top of page
  • Writer's pictureSarah L Rhoades, DVM

What's the deal about colostrum?


Okay! I know it's cold, I know it's nasty out - so why am I harping about spring grass associated laminitis, foaling preparedness, etc.?


Because now is the time to prepare - preventative medicine is anticipating health concerns that commonly happen and taking reasonable measures and actions, to monitor for and circumvent these disease process from even becoming a problem to begin with!


And with foals, preparedness, prevention, is so vital - because a lot of the time, I can't fix a sick foal, at that point the die is cast and it's simply too late... and it's heartbreaking.


So, what the deal with colostrum in foals? What is it exactly?


Simply put, the colostrum is the mother's first milk the foal consumes. Weeks before parturition (the actual birthing process) the mare's body begins concentrating her immune system's antibodies in her developing milk. This process is the reason you really want to try and booster your mare's vaccines approximately one month before she's due - that's sufficient time for her immune system to respond to the vaccines and for those antibodies she develops to consolidate in her colostrum - so by doing so you're essentially vaccinating both the mare and the foal.


But why is that so important to the foal?

In human being a vast majority of maternal antibodies are transferred transplacentally - for some antibody types, the levels may even be higher in the child than the mother before birth! While some transfer of antibodies are transferred via the mother's colostrum, it very minimal comparatively speaking. (If you're interested in the nitty gritty, scientific, details 'The Impact of IgG transplacental transfer on early life immunity' by GG Fouda, Immunohorizons. 2018 Jan 1; 2(1): 14-25. is a fascinating read... boy was that a mouthful!)


This is simply not the case in foals and calves.

In horses (and cattle), over 90% of all antibody transfer takes place in the first 24 hours after birth when the foal consumes it's mother's colostrum.

What this means is, your foal is immunologically, almost completely unprotected at birth.


Actually, lets delve into these time frames a bit - most of that antibody absorption occurs in the first 6-12 hours of life, it tapers after that - the rate of transfer is greatly reduced the following 12 hours. And after 24 hours (or less), no more transfer take place. When a foal fails to absorb antibodies from his mother's colostrum we call that Failure of Passive Transfer (or FPT) - these foals have no effective immune system, and it takes 4-6 months for a foal to start developing his own immune system and make his own antibodies.


And, I mean, consider, your foal will probably literally eat his Mom's poop (behavior called copraphagia - which is actually completely normal behavior)... this no immune system thing is a big deal!

It's a big deal for your foal to have impaired access to his mother's colostrum, and it's a big deal if it happens in the first few hours of life.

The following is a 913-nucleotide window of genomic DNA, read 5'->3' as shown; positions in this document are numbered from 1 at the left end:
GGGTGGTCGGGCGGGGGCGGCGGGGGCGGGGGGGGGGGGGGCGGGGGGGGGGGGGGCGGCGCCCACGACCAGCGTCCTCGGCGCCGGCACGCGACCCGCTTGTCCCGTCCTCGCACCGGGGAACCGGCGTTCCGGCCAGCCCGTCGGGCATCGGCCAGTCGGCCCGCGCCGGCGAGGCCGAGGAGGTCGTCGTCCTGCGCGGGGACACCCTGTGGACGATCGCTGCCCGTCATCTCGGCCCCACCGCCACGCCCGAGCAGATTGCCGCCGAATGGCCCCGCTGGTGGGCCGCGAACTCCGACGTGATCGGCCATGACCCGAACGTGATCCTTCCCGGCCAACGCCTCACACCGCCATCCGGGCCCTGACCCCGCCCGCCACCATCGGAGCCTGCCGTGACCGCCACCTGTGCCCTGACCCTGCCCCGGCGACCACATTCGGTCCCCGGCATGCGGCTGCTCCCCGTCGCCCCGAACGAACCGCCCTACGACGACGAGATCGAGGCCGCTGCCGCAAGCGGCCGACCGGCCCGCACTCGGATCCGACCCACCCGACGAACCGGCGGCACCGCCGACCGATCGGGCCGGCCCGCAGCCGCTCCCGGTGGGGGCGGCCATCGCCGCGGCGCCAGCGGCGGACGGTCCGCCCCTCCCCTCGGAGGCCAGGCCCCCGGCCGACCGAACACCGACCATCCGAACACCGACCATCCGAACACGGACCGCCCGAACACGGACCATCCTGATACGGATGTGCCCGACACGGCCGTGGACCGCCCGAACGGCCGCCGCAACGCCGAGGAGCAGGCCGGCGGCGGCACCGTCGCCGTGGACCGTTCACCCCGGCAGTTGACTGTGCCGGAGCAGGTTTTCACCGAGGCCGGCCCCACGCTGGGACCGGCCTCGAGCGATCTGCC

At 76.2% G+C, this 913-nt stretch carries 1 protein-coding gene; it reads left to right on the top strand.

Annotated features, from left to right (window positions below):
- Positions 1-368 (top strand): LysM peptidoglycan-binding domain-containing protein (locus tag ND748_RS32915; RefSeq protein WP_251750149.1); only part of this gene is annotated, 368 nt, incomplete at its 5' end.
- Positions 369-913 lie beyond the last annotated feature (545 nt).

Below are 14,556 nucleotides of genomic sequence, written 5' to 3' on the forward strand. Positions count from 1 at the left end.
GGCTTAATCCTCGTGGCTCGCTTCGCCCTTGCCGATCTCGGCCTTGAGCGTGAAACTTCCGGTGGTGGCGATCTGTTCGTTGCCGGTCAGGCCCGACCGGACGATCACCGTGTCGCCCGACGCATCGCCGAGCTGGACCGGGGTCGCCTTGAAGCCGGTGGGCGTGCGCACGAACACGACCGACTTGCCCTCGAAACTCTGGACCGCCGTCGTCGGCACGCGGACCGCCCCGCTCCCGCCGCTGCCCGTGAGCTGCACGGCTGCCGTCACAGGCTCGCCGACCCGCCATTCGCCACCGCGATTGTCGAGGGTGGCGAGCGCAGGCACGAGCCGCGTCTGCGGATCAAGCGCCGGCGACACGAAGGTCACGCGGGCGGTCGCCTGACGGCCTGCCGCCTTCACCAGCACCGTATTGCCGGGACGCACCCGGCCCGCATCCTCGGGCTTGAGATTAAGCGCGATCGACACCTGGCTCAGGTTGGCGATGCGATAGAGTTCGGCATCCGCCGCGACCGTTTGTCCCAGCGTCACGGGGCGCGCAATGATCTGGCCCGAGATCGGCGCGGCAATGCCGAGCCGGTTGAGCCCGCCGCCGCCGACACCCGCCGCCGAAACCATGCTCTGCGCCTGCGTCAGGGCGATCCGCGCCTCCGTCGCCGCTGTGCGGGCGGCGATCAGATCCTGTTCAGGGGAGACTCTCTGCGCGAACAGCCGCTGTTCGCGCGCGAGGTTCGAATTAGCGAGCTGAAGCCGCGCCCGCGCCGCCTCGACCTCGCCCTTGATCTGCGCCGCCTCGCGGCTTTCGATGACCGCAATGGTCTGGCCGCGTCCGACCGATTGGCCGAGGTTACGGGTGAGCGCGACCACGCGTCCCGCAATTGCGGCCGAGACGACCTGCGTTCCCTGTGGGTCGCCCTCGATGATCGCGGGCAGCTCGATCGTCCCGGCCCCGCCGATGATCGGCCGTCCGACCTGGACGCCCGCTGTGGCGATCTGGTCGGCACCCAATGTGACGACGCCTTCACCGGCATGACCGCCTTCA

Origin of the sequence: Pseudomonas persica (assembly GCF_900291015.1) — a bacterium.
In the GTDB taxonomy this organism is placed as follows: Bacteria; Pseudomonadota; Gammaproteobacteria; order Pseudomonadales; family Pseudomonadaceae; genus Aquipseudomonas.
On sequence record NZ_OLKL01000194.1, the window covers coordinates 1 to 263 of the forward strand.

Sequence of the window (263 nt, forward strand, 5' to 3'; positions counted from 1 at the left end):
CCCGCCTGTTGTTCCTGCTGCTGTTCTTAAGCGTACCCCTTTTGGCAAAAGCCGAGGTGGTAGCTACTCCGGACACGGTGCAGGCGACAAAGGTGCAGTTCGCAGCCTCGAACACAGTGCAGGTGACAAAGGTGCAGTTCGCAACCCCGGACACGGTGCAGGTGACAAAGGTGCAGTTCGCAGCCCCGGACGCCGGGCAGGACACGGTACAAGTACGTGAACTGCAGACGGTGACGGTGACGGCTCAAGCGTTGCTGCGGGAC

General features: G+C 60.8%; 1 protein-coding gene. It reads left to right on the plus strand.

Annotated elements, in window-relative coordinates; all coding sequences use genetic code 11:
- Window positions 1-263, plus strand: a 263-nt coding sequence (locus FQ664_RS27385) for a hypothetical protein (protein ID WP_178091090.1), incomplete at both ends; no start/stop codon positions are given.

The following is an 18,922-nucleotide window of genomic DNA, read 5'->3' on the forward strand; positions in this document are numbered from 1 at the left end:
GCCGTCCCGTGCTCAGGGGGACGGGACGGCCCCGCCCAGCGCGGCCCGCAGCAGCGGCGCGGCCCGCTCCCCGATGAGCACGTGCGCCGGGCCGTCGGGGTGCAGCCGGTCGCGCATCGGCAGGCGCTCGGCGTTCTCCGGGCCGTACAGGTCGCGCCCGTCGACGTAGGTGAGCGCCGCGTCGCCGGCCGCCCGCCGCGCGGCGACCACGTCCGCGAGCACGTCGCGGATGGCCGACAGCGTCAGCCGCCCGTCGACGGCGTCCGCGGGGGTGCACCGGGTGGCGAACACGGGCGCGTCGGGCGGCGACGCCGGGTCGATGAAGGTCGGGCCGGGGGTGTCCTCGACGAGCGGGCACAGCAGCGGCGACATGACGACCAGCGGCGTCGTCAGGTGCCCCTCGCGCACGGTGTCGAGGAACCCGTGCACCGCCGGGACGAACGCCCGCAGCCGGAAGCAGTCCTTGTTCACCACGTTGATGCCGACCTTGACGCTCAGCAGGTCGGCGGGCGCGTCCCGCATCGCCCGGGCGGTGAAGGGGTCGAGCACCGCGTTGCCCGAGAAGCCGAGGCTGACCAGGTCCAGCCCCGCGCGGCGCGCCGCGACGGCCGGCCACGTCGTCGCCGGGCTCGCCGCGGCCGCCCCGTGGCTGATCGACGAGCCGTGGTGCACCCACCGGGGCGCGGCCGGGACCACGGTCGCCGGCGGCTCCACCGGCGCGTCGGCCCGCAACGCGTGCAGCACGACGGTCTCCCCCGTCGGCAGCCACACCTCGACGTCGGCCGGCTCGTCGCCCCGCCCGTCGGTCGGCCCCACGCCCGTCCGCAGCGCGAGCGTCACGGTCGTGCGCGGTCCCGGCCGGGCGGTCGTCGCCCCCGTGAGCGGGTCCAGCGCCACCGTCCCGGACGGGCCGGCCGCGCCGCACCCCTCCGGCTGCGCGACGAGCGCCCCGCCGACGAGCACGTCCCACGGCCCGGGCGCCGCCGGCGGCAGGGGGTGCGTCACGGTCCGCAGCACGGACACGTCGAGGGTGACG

And believe me when I say, there are lots of things that can go wrong to cause this: many a foal has slipped under the fence and been physically separated from his dam, fescue toxicosis of the dam has caused many a 'dummy foal' that had difficulty getting up and swallowing for the first few days of life, or for that matter it has also caused many a mare to not produce milk (and therefore colostrum) at all at the time of birth.


I could go on and on, but the point is it's necessary to be vigilant and watchful with these guys - many of these problems could be avoided by simply observing the birth (I have a friend that watches her thoroughbreds born a state away on her phone - cameras are cheap now!), removing the mare from pasture in her last trimester of pregnancy, and doing a simple diagnostic test to check and make sure your foal absorbed those antibodies.


IV serum administration for a healthy foal that suffers from failure of passive transfer is not cheap, and I would prefer you avoid it with preventative measures... but it's a lot cheaper and a *lot* more successful than trying to treat a sick foal with no immune system. To impress the significance of that: I consider that last category a hospital situation - there's really not a lot I can do to help you on the farm that going to make any difference at all when that situation happens - throwing antibiotics and serum at a foal like that is like trying to build a dam by throwing pebbles in the ocean, you're in trouble and you need excavating equipment and boulders.

What I'm trying to hound home is taking precautions to avoid this situation is going to save you a lot of money, and more importantly, a lot of heartbreak.

I usually recommend a post foaling check somewhere around 12-24 hours after birth. 1) To make sure mom is healthy, as this is a dangerous time for her - retained placentas can lead to deadly complications including endotoxemia, sepsis, and laminitis, etc. 2) To make sure the foal is healthy without serious or dangerous, congenital defects as well as to check his blood for IgG levels. If his level are low, there are some things I can do to help decrease our odds of facing some severe, potentially deadly complications.


Did you enjoy this post? Want to learn more? Here's another great articles from TheHorse.com: The Healthy Newborn Foal: Why is Passive Transfer Important? – The Horse

Sarah L Rhoades, DVM


Comments


bottom of page